The finite element method on massively parallel computing architectures / von Florian Rudolf
VerfasserRudolf, Florian
Begutachter / BegutachterinLanger, Erasmus
Umfang87 Bl. : graph. Darst.
HochschulschriftWien, Techn. Univ., Dipl.-Arb., 2012
Schlagwörter (DE)Finite Elemente Methode / OpenCL / ViennaCL / GPU
Schlagwörter (EN)finite element method / OpenCL / ViennaCL / GPU / parallel computing
URNurn:nbn:at:at-ubtuw:1-58147 Persistent Identifier (URN)
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The finite element method on massively parallel computing architectures [0.58 mb]
Zusammenfassung (Englisch)

The finite element method is a widespread tool for solving boundary value problems approximately. These problems often arise in physics, for example in electrodynamics and mechanics. To get accurate approximations to the true solution, fine discretizations are needed leading to large systems of linear equations. To accelerate solution of these systems, the algorithms are parallelized by the use of multiprocessors. In particular, graphics adapters are employed for parallel processing and are investigated for their potential within the finite element method.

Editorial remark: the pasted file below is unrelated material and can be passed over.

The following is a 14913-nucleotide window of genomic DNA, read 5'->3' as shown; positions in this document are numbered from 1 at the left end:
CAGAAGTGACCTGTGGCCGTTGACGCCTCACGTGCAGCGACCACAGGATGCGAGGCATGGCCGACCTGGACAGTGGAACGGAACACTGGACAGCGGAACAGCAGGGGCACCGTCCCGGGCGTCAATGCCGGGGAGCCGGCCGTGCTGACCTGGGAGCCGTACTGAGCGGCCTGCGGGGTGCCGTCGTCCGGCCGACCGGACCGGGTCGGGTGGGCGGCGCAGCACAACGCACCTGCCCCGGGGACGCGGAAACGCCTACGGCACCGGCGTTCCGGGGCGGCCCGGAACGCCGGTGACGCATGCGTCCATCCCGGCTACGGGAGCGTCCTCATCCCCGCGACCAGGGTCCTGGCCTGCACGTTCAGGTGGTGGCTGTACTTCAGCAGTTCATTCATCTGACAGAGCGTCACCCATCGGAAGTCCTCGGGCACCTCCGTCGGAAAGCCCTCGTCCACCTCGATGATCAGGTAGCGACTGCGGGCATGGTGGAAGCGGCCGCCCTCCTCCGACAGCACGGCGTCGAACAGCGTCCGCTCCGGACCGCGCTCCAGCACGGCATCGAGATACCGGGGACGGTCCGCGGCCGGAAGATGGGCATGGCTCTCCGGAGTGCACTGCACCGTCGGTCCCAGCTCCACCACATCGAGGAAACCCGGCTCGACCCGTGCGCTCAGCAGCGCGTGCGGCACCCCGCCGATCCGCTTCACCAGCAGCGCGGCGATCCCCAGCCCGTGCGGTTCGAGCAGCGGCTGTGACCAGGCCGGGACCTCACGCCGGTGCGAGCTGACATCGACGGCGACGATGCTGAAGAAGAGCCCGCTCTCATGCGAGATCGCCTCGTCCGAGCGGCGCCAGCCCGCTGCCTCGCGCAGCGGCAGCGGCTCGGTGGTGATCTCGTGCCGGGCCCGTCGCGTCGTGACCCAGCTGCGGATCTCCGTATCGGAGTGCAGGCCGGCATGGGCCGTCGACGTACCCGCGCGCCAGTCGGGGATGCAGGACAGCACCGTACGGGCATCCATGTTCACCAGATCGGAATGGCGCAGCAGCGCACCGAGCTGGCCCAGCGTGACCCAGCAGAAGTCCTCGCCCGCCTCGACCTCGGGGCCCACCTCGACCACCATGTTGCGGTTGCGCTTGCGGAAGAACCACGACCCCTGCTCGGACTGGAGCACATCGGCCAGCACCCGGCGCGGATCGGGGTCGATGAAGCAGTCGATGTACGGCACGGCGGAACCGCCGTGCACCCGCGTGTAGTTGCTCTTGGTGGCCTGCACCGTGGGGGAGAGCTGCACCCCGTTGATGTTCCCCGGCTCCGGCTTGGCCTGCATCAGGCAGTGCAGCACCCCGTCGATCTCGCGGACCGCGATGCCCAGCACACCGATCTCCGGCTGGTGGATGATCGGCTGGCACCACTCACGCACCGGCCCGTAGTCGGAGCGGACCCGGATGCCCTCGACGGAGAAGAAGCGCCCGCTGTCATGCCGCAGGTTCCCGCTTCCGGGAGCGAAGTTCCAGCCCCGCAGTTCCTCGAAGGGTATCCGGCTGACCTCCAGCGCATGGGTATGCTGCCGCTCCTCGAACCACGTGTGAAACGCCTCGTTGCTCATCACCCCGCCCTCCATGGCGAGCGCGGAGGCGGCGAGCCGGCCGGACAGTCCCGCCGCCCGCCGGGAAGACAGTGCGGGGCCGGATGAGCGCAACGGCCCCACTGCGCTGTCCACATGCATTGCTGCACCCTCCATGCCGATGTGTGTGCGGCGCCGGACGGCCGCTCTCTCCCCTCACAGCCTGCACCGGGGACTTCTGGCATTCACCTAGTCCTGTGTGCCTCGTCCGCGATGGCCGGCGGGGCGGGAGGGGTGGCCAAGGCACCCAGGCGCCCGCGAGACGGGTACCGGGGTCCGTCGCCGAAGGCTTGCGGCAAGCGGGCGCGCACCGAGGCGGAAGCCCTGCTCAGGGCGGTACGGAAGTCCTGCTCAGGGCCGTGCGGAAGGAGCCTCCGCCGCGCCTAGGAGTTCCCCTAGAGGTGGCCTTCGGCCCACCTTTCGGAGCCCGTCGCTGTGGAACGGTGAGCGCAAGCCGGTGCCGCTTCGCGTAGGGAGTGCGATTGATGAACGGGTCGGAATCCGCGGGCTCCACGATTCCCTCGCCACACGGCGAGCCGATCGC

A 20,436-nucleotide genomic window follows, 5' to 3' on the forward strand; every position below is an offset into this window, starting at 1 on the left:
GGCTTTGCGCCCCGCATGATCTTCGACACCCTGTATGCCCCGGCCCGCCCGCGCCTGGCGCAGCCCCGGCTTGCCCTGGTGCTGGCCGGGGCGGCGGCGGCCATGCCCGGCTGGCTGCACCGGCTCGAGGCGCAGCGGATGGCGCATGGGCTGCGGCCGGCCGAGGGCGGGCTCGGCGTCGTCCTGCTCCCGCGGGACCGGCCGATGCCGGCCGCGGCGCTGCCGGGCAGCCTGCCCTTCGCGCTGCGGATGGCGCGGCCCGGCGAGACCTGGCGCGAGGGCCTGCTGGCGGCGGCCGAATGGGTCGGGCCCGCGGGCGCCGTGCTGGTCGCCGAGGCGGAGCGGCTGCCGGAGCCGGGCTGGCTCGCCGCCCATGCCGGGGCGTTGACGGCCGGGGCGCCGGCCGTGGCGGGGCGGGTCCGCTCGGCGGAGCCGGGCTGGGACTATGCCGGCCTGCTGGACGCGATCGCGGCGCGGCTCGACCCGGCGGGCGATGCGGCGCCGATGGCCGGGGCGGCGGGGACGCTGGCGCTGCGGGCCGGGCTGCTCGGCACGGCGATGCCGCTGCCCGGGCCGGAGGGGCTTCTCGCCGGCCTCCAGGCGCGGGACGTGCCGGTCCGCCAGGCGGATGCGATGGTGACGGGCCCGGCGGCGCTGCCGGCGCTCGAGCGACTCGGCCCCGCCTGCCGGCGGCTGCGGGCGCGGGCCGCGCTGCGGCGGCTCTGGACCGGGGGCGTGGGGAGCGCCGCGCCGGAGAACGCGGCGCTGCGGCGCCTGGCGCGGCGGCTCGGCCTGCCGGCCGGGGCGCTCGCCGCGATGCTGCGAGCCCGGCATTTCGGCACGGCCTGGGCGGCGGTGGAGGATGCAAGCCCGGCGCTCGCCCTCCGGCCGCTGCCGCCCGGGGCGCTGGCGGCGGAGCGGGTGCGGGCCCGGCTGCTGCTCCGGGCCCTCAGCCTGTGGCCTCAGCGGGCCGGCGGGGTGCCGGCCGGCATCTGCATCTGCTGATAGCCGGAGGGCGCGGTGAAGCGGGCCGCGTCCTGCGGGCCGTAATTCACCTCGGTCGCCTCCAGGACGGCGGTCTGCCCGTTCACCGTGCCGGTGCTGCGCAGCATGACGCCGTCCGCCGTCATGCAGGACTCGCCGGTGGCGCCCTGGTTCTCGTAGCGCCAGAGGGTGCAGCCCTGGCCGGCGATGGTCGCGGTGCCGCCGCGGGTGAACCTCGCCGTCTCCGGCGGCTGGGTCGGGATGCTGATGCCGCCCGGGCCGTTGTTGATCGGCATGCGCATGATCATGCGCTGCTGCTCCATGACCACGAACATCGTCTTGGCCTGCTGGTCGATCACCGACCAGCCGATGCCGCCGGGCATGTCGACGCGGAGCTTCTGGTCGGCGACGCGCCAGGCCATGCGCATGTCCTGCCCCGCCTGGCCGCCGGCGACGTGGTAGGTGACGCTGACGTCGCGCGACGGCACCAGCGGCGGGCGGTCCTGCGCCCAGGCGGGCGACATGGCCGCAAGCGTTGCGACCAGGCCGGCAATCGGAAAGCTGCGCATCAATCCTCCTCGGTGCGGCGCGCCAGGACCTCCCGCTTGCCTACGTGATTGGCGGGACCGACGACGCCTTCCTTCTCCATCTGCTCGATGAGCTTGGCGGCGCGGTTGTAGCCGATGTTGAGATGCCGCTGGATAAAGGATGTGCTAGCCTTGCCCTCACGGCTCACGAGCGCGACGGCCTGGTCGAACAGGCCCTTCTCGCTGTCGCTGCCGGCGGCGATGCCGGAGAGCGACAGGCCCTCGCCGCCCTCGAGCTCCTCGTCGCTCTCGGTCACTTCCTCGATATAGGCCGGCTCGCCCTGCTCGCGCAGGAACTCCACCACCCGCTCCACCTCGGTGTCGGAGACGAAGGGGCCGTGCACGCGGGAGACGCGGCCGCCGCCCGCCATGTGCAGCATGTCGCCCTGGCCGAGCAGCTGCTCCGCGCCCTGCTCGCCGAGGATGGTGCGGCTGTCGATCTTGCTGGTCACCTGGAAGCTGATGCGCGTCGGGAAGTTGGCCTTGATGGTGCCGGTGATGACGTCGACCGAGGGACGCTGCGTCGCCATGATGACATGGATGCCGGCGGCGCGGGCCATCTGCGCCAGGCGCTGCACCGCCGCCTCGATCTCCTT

This work makes use of the Open Computing Language, in short OpenCL, which is a platform independent framework for programming multiprocessor computing architectures, including an application programming interface and a programming language definition. Graphics adapters are programmed by using the OpenCL framework. Different types of sparse matrix storage schemes, which can be used for finite element solving, are presented.

Matrix-vector multiplications of these implementations are benchmarked.

Theoretical algorithm and memory requirement complexities are discussed and implementations using OpenCL are presented. ViennaCL, a C++ Basic Linear Algebra Subprograms (BLAS) implementation, which makes heavy use of OpenCL, is presented. A mathematical introduction to boundary value problems and the finite element method is given. Finite element implementations are proposed and benchmarked. The benchmark results are presented and discussed.